Radiodiffusion (Wikipedia)

Radiodiffusion is the distribution ou audio or video content to a dispersed audience via any electronic mass communications medium, but typically one using the electromagnetic spectrum (radio waves), in a one-to-many model. Broadcasting began with AM radio, which came into popular use around 1920 with the spread of vacuum tube radio transmitters et receivers. Before this, most implementations of electronic communication (early radio, telephoneet telegraph) were one-to-one, with the message intended for a single recipient. The term broadcasting evolved from its use as the agricultural method of sowing seeds in a field by casting them broadly about. It was later adopted for describing the widespread distribution of information by printed materials or by telegraph. Examples applying it to "one-to-many" radio transmissions of an individual station to multiple listeners appeared as early as 1898.

A broadcasting antenna in Stuttgart

Over-the-air broadcasting is usually associated with radio et television, though more recently, both radio and television transmissions have begun to be distributed by cable (cable television). The receiving parties may include the general public or a relatively small subset; the point is that anyone with the appropriate receiving technology and equipment (e.g., a radio or television set) can receive the signal. The field of broadcasting includes both government-managed services such as public radio, community radio et public television, and private commercial radio et commercial television. The U.S. Code of Federal Regulations, title 47, part 97 defines broadcasting as "transmissions intended for reception by the general public, either direct or relayed". Private or two-way telecommunications transmissions do not qualify under this definition. For example, amateur ("ham") and citizens band (CB) radio operators are not allowed to broadcast. As defined, transmitting et broadcasting are not the same.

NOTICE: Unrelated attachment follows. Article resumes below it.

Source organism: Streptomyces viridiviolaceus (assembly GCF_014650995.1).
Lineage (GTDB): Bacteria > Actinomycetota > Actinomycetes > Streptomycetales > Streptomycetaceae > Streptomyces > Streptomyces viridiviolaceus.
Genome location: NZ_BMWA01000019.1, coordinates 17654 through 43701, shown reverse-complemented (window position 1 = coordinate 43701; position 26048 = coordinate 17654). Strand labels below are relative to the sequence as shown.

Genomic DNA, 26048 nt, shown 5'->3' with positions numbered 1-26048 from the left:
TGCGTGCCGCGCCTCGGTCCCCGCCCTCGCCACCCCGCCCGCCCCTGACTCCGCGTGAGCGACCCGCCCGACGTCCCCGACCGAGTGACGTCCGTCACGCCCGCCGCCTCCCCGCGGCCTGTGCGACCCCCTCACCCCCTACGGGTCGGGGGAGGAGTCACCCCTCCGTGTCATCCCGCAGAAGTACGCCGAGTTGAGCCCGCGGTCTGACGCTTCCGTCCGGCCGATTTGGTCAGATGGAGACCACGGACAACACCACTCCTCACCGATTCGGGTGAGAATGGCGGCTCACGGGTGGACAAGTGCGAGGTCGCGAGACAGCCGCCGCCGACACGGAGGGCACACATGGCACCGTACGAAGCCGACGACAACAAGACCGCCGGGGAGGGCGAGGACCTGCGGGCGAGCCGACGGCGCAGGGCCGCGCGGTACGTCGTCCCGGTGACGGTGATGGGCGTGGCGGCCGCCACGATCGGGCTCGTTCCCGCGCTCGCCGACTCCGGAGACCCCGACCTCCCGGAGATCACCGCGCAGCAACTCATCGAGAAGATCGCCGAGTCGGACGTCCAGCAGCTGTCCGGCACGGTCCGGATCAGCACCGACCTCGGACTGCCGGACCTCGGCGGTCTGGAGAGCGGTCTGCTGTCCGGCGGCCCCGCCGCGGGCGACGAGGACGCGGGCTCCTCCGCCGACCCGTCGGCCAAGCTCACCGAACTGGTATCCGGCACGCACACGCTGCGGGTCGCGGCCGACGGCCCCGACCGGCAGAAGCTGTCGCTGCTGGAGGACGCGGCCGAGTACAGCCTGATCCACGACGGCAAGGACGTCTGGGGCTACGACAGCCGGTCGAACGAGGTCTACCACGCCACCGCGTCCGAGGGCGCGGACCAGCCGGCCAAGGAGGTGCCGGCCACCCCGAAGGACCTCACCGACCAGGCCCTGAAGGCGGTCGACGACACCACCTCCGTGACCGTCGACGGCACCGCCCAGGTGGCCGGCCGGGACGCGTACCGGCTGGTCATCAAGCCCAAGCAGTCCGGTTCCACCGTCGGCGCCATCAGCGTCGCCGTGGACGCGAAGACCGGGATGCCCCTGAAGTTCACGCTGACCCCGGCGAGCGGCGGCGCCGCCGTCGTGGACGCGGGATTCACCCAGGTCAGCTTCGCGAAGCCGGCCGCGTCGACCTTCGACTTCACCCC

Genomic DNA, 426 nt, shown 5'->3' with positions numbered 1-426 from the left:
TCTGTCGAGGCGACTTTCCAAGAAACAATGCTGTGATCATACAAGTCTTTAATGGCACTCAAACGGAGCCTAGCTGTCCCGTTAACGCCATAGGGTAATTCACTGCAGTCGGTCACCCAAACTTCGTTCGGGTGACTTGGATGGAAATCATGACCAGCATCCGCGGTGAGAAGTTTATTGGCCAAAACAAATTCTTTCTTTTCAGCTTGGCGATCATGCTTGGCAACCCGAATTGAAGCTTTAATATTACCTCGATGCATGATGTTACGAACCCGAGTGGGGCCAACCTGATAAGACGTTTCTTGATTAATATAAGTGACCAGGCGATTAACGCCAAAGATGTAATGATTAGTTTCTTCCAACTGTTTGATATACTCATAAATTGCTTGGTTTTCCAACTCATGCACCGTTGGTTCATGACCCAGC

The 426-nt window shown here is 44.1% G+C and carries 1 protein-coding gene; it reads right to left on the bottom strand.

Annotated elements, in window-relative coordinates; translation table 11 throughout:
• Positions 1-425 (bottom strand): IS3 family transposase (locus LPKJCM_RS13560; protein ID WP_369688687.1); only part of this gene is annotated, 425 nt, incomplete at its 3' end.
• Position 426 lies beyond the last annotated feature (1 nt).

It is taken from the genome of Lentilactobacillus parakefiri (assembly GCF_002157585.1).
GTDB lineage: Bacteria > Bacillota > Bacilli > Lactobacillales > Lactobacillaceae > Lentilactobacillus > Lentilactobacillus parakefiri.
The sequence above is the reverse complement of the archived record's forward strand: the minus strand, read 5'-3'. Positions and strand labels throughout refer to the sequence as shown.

Transmission of radio and television programs from a radio or television station to home receivers by radio waves is referred to as over the air (OTA) or terrestrial broadcasting and in most countries requires a broadcasting license. Transmissions using a wire or cable, like cable television (which also retransmits OTA stations with their consent), are also considered broadcasts but do not necessarily require a license (though in some countries, a license is required). In the 2000s, transmissions of television and radio programs via streaming digital technology have increasingly been referred to as broadcasting as well.